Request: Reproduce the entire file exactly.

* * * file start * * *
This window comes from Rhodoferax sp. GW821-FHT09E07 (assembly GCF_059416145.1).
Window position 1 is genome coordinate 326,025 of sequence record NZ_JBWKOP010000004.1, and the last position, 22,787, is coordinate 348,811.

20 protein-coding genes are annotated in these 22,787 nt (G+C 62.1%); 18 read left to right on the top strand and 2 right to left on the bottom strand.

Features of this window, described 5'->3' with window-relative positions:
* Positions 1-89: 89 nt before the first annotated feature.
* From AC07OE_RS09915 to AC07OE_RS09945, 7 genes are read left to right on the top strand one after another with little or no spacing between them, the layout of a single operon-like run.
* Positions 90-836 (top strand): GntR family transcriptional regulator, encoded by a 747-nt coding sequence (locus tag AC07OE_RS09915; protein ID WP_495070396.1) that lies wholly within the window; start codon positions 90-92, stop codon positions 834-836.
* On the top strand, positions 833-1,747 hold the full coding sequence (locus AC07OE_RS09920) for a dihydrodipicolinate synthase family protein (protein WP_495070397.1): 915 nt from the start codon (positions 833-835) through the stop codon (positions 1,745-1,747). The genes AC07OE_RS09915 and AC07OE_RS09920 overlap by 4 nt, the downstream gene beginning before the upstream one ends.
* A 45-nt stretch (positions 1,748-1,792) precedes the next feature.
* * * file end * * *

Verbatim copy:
This window comes from Rhodoferax sp. GW821-FHT09E07 (assembly GCF_059416145.1).
Window position 1 is genome coordinate 326,025 of sequence record NZ_JBWKOP010000004.1, and the last position, 22,787, is coordinate 348,811.

20 protein-coding genes are annotated in these 22,787 nt (G+C 62.1%); 18 read left to right on the top strand and 2 right to left on the bottom strand.

Features of this window, described 5'->3' with window-relative positions:
* Positions 1-89: 89 nt before the first annotated feature.
* From AC07OE_RS09915 to AC07OE_RS09945, 7 genes are read left to right on the top strand one after another with little or no spacing between them, the layout of a single operon-like run.
* Positions 90-836 (top strand): GntR family transcriptional regulator, encoded by a 747-nt coding sequence (locus tag AC07OE_RS09915; protein ID WP_495070396.1) that lies wholly within the window; start codon positions 90-92, stop codon positions 834-836.
* On the top strand, positions 833-1,747 hold the full coding sequence (locus AC07OE_RS09920) for a dihydrodipicolinate synthase family protein (protein WP_495070397.1): 915 nt from the start codon (positions 833-835) through the stop codon (positions 1,745-1,747). The genes AC07OE_RS09915 and AC07OE_RS09920 overlap by 4 nt, the downstream gene beginning before the upstream one ends.
* A 45-nt stretch (positions 1,748-1,792) precedes the next feature.